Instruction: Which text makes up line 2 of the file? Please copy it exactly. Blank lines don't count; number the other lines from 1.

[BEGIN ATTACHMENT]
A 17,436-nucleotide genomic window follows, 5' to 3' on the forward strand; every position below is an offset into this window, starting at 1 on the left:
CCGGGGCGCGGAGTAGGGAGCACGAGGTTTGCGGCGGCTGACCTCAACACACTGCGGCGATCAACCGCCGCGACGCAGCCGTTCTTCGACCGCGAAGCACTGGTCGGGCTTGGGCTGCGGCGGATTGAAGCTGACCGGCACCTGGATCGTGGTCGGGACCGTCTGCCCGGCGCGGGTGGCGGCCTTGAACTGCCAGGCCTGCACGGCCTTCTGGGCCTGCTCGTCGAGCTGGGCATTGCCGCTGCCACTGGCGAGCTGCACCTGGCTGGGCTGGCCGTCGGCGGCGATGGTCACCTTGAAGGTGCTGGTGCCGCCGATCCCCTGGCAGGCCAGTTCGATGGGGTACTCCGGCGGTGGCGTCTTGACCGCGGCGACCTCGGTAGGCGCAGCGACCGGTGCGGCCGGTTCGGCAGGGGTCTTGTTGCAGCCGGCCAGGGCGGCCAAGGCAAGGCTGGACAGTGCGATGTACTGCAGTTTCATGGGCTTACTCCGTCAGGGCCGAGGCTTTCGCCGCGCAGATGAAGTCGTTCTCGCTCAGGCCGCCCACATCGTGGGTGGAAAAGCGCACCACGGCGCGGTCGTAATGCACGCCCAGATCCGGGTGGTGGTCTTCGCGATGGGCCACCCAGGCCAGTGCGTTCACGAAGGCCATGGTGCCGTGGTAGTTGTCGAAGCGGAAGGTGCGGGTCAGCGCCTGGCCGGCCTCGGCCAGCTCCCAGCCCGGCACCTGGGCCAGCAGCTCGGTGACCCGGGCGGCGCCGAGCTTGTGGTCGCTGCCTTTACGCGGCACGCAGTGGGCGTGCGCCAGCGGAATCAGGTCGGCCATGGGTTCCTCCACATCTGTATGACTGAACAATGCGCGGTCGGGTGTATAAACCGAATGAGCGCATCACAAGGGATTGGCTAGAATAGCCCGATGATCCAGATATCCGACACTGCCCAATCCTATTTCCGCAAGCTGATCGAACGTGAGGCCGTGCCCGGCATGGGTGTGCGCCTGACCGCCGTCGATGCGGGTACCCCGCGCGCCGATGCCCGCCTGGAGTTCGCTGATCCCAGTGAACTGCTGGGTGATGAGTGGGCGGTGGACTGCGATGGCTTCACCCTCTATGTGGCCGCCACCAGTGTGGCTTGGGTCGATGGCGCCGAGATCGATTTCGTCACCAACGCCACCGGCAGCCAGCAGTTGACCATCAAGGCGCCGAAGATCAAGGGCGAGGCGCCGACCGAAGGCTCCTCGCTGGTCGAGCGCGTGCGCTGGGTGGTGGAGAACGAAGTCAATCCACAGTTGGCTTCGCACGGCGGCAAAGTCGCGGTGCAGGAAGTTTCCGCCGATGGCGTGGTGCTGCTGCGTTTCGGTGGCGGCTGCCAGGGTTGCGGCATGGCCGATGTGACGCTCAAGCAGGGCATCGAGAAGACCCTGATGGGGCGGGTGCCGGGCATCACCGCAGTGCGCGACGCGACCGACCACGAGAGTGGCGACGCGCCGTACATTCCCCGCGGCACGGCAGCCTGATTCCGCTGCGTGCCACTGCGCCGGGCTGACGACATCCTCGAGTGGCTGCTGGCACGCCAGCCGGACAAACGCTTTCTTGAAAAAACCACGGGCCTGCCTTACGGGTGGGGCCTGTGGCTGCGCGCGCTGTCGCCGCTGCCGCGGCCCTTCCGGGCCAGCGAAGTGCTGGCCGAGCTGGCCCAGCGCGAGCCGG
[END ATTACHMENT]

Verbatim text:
CCGGGGCGCGGAGTAGGGAGCACGAGGTTTGCGGCGGCTGACCTCAACACACTGCGGCGATCAACCGCCGCGACGCAGCCGTTCTTCGACCGCGAAGCACTGGTCGGGCTTGGGCTGCGGCGGATTGAAGCTGACCGGCACCTGGATCGTGGTCGGGACCGTCTGCCCGGCGCGGGTGGCGGCCTTGAACTGCCAGGCCTGCACGGCCTTCTGGGCCTGCTCGTCGAGCTGGGCATTGCCGCTGCCACTGGCGAGCTGCACCTGGCTGGGCTGGCCGTCGGCGGCGATGGTCACCTTGAAGGTGCTGGTGCCGCCGATCCCCTGGCAGGCCAGTTCGATGGGGTACTCCGGCGGTGGCGTCTTGACCGCGGCGACCTCGGTAGGCGCAGCGACCGGTGCGGCCGGTTCGGCAGGGGTCTTGTTGCAGCCGGCCAGGGCGGCCAAGGCAAGGCTGGACAGTGCGATGTACTGCAGTTTCATGGGCTTACTCCGTCAGGGCCGAGGCTTTCGCCGCGCAGATGAAGTCGTTCTCGCTCAGGCCGCCCACATCGTGGGTGGAAAAGCGCACCACGGCGCGGTCGTAATGCACGCCCAGATCCGGGTGGTGGTCTTCGCGATGGGCCACCCAGGCCAGTGCGTTCACGAAGGCCATGGTGCCGTGGTAGTTGTCGAAGCGGAAGGTGCGGGTCAGCGCCTGGCCGGCCTCGGCCAGCTCCCAGCCCGGCACCTGGGCCAGCAGCTCGGTGACCCGGGCGGCGCCGAGCTTGTGGTCGCTGCCTTTACGCGGCACGCAGTGGGCGTGCGCCAGCGGAATCAGGTCGGCCATGGGTTCCTCCACATCTGTATGACTGAACAATGCGCGGTCGGGTGTATAAACCGAATGAGCGCATCACAAGGGATTGGCTAGAATAGCCCGATGATCCAGATATCCGACACTGCCCAATCCTATTTCCGCAAGCTGATCGAACGTGAGGCCGTGCCCGGCATGGGTGTGCGCCTGACCGCCGTCGATGCGGGTACCCCGCGCGCCGATGCCCGCCTGGAGTTCGCTGATCCCAGTGAACTGCTGGGTGATGAGTGGGCGGTGGACTGCGATGGCTTCACCCTCTATGTGGCCGCCACCAGTGTGGCTTGGGTCGATGGCGCCGAGATCGATTTCGTCACCAACGCCACCGGCAGCCAGCAGTTGACCATCAAGGCGCCGAAGATCAAGGGCGAGGCGCCGACCGAAGGCTCCTCGCTGGTCGAGCGCGTGCGCTGGGTGGTGGAGAACGAAGTCAATCCACAGTTGGCTTCGCACGGCGGCAAAGTCGCGGTGCAGGAAGTTTCCGCCGATGGCGTGGTGCTGCTGCGTTTCGGTGGCGGCTGCCAGGGTTGCGGCATGGCCGATGTGACGCTCAAGCAGGGCATCGAGAAGACCCTGATGGGGCGGGTGCCGGGCATCACCGCAGTGCGCGACGCGACCGACCACGAGAGTGGCGACGCGCCGTACATTCCCCGCGGCACGGCAGCCTGATTCCGCTGCGTGCCACTGCGCCGGGCTGACGACATCCTCGAGTGGCTGCTGGCACGCCAGCCGGACAAACGCTTTCTTGAAAAAACCACGGGCCTGCCTTACGGGTGGGGCCTGTGGCTGCGCGCGCTGTCGCCGCTGCCGCGGCCCTTCCGGGCCAGCGAAGTGCTGGCCGAGCTGGCCCAGCGCGAGCCGG